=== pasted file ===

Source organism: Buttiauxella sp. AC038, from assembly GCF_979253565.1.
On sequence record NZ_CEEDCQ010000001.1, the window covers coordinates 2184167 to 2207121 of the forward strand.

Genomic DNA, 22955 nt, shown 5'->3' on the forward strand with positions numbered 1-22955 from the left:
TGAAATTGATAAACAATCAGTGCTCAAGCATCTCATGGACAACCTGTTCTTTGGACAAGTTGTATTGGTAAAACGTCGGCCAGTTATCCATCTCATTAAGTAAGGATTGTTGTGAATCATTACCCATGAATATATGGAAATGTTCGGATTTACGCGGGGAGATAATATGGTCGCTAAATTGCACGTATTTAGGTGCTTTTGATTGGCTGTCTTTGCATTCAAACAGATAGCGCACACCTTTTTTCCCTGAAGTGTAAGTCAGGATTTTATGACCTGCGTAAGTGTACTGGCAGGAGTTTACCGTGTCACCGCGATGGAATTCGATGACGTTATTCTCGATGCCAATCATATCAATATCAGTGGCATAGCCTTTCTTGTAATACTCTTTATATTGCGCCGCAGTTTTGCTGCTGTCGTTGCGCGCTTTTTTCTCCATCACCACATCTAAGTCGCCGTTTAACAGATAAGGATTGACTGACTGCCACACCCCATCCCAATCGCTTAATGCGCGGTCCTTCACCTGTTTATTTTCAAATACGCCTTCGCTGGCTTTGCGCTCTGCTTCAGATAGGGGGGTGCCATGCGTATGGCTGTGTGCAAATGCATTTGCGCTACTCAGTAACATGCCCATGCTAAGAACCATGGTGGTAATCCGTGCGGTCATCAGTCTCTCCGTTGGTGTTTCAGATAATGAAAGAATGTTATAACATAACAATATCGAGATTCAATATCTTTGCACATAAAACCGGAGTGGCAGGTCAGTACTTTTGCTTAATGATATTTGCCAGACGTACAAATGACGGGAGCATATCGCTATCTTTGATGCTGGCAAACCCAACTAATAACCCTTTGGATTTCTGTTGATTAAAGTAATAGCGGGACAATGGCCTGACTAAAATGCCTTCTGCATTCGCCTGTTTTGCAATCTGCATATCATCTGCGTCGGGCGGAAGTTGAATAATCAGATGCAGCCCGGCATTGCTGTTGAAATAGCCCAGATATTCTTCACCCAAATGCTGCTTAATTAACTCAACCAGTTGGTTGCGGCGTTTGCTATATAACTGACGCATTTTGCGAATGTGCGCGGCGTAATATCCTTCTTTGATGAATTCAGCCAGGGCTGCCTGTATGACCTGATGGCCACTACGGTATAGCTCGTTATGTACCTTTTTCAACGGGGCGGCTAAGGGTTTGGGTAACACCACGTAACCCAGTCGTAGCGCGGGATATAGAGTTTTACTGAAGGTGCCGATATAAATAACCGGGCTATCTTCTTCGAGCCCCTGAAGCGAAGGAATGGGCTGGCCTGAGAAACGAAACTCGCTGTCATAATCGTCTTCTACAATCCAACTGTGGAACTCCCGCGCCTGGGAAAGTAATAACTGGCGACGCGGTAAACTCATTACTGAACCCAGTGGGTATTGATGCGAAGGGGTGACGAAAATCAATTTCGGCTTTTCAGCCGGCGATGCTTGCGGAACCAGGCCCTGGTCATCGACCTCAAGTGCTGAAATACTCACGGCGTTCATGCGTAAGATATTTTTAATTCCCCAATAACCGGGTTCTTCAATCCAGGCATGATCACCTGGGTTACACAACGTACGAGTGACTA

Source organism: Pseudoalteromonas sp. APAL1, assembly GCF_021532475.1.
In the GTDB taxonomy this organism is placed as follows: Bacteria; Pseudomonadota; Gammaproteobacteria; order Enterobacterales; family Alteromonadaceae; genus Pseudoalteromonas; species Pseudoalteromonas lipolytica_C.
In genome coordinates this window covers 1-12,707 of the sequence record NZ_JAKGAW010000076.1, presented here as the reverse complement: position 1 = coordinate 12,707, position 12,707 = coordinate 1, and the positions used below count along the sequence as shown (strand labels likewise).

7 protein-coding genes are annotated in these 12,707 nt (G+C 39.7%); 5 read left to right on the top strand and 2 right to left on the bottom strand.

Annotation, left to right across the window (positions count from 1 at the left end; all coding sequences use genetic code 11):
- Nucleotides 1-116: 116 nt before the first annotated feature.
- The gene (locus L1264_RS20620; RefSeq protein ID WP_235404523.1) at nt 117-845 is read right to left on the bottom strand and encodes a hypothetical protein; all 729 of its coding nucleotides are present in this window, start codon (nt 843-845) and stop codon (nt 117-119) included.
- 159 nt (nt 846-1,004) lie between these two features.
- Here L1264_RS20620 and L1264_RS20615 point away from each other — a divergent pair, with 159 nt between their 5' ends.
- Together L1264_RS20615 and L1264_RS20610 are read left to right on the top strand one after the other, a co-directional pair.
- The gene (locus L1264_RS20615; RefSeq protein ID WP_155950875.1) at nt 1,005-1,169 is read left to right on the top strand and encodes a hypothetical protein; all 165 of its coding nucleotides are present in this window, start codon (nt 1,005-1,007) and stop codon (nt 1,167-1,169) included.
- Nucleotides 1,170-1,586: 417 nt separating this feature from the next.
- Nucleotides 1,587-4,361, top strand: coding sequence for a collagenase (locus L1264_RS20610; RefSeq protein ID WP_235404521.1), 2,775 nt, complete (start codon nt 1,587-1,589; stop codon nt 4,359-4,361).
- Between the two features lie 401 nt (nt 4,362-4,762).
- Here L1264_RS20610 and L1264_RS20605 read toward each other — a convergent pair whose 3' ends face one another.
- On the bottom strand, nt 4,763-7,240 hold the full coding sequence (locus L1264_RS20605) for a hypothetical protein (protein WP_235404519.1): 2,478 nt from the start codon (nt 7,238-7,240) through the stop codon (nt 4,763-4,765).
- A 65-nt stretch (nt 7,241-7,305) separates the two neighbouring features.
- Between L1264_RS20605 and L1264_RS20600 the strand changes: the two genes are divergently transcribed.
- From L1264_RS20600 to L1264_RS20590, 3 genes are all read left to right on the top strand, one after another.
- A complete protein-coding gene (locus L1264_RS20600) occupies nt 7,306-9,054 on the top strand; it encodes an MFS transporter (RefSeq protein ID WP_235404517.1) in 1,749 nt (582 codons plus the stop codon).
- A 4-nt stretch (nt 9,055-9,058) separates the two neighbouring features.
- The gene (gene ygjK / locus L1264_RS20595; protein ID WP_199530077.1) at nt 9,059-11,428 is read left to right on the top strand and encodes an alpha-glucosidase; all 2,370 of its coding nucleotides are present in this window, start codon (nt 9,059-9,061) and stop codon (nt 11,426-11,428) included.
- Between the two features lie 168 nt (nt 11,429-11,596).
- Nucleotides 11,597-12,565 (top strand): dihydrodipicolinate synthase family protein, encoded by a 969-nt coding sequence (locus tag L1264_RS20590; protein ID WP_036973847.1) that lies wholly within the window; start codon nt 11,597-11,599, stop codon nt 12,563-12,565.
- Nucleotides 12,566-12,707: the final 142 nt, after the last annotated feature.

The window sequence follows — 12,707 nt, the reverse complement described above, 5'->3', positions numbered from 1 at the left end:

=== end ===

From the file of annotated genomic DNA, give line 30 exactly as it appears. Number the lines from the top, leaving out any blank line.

The window sequence follows — 12,707 nt, the reverse complement described above, 5'->3', positions numbered from 1 at the left end: